In floriculture we see a marketing system that looks like it’s reverted to that of the 1930s to 1950s, with growers, wholesalers and retailers, only today the large growers may also be the wholesalers. They are the ones who deal with the big box stores and use smaller growers to provide the product they can’t or don’t want to produce themselves.

Our safety net for our employees may be as poor as it was in the 1940s to 1950s. Many have lost over 30 to 40 percent of their retirement savings because of the financial disaster of Wall Street and unscrupulous bankers.

While the environment sounds like gloom and doom, we need to make our plans to not only survive but also thrive under these conditions. I have eight ideas I think might help in deciding how to survive and thrive in the next 10 years.

The Ideas

• Successful businesses are founded on need. Do you provide what people want and need? Are you able to produce it when they want and need it? Can it be done profitably?

• In times like these, your business has a chance to show its strength. If you have the right employees, they have the right skills and you have a vision of what must be done, then you have what it takes to survive this difficult economic time.

• Be original! Remember, if you have the right people and the right facilities, one original thought can be worth more than 1,000 questions asking: “What should we do?”

• Learn from experience. It is important to know that the only thing more painful than learning from experience is not learning from experience.

• Time is important. Time cannot be expanded, contracted, accelerated, slowed, mortgaged or saved. You have to use time wisely. Every minute counts. Use it or lose it! But remember, you will never get it back!

• Don’t be afraid to make mistakes. It is always discouraging to make a mistake, but it is humiliating when you find out nobody even noticed. You will try lots of things. Many will not work and fail quickly. At least people will know you are doing something, and one day you may be successful. However, you will never succeed if you don’t try.

• Let people know who the leader is. It doesn’t matter what direction you point. You need to provide the guidance and enthusiasm to let people know where you want to go and what you want to do.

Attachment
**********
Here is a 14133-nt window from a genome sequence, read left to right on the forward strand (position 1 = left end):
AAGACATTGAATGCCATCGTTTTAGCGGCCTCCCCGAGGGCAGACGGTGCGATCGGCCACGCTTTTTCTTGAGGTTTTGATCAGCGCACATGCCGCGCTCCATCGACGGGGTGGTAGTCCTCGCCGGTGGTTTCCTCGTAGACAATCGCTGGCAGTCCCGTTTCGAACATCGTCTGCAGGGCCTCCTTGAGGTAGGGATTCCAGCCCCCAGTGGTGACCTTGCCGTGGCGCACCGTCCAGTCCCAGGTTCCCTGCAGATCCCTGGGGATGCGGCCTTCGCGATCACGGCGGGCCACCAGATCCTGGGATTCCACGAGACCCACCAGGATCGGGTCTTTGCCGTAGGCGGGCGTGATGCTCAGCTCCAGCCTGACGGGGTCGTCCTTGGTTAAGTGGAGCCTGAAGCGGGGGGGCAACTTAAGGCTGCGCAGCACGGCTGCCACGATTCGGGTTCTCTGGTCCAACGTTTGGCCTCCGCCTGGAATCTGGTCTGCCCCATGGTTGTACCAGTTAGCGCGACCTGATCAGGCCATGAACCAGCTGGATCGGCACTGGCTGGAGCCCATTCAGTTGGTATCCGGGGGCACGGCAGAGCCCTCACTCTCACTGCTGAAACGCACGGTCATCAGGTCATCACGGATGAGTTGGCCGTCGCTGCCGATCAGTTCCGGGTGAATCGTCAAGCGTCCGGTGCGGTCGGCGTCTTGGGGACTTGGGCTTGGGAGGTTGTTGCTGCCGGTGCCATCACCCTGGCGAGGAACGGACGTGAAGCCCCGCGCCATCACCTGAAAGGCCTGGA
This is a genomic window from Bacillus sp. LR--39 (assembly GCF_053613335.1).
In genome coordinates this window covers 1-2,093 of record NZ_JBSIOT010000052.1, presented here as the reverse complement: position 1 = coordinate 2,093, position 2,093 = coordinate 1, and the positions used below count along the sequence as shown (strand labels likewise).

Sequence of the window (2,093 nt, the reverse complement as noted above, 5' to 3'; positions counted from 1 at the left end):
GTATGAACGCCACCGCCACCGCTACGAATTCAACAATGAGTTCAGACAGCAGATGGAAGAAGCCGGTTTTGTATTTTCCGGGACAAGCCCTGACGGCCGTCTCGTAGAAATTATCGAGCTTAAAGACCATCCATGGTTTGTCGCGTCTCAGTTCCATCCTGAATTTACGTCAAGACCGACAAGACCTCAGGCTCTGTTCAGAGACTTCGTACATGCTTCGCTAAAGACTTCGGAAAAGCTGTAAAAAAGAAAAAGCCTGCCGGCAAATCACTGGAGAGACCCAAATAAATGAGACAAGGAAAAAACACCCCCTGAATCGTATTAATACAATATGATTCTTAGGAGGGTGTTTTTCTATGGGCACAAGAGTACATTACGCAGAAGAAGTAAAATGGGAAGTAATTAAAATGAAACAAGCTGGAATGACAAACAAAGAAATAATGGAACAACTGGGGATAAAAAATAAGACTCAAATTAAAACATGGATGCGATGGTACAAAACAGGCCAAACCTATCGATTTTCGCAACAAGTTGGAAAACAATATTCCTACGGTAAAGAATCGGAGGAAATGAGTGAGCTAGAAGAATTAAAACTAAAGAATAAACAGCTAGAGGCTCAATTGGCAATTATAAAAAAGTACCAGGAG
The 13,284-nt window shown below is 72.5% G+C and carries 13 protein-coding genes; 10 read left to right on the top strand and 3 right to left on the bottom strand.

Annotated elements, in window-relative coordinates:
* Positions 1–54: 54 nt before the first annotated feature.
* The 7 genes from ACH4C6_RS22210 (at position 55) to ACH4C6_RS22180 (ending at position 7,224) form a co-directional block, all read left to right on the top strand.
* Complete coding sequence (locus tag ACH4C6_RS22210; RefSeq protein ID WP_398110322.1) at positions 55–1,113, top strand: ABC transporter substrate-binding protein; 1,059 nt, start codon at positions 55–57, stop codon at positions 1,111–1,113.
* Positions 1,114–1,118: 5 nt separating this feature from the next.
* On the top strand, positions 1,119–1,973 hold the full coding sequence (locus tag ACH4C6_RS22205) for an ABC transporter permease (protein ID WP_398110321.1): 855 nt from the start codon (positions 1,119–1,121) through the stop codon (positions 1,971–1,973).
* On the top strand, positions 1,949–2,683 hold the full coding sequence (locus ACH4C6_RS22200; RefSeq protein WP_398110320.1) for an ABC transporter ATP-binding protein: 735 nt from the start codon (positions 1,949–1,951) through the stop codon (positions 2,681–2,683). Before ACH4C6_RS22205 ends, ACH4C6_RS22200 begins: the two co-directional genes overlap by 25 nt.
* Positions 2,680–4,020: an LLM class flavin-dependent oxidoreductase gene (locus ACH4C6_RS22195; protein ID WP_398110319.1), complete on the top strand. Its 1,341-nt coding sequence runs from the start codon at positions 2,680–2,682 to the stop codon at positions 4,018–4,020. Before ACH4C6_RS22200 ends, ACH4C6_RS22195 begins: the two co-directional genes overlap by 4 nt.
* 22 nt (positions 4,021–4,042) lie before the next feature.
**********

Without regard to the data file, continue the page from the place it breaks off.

• Be an entrepreneur. You are given a blank canvas and you must paint the picture. It may take many people to create the finished product, but you are the one who must have the vision of what it will look like in the end.

All these points prove what my mother-in-law, Lola Beauchamp, told me 50 years ago. We are in a recession or a depression right now. Good luck in adjusting to this part of the cycle.

Leave a Reply

More From Finance/Operations...
Katherine Wolper

January 24, 2016

Ludvig Svensson Hires Katherine Wolper As West Coast Sales Manager

Wolper says she looks forward to listening to growers and understanding the concerns, obstacles, and opportunities they face.

Read More

January 20, 2016

Tips For Overcoming Challenges In Family Business From The Owners Of Costa Farms

Our industry is run by a collection of family businesses, and every one, no matter how big or small, has its share of management issues. But there are several differences between one that is run successfully as a business and one that allows family politics to distract from the organization’s goals. In this year’s State Of The Industry Survey, we noted that labor recruitment and succession are two areas where growers struggle. In talking with the owners of Costa Farms for this month’s cover story, I thought some of the values they have incorporated into the operation’s management structure really stood out as practices that other family businesses could use. The participatory management approach to business and team building is one that Tony Costa, the second-generation owner of Costa Farms, instilled in his children, Maria Costa-Smith and Jose Costa, and son-in-law, Joche Smith, the current owners of Costa Farms. In […]

Read More
I-9 Form

January 13, 2016

Proposed Changes To I-9 Form Important For Greenhouse Growers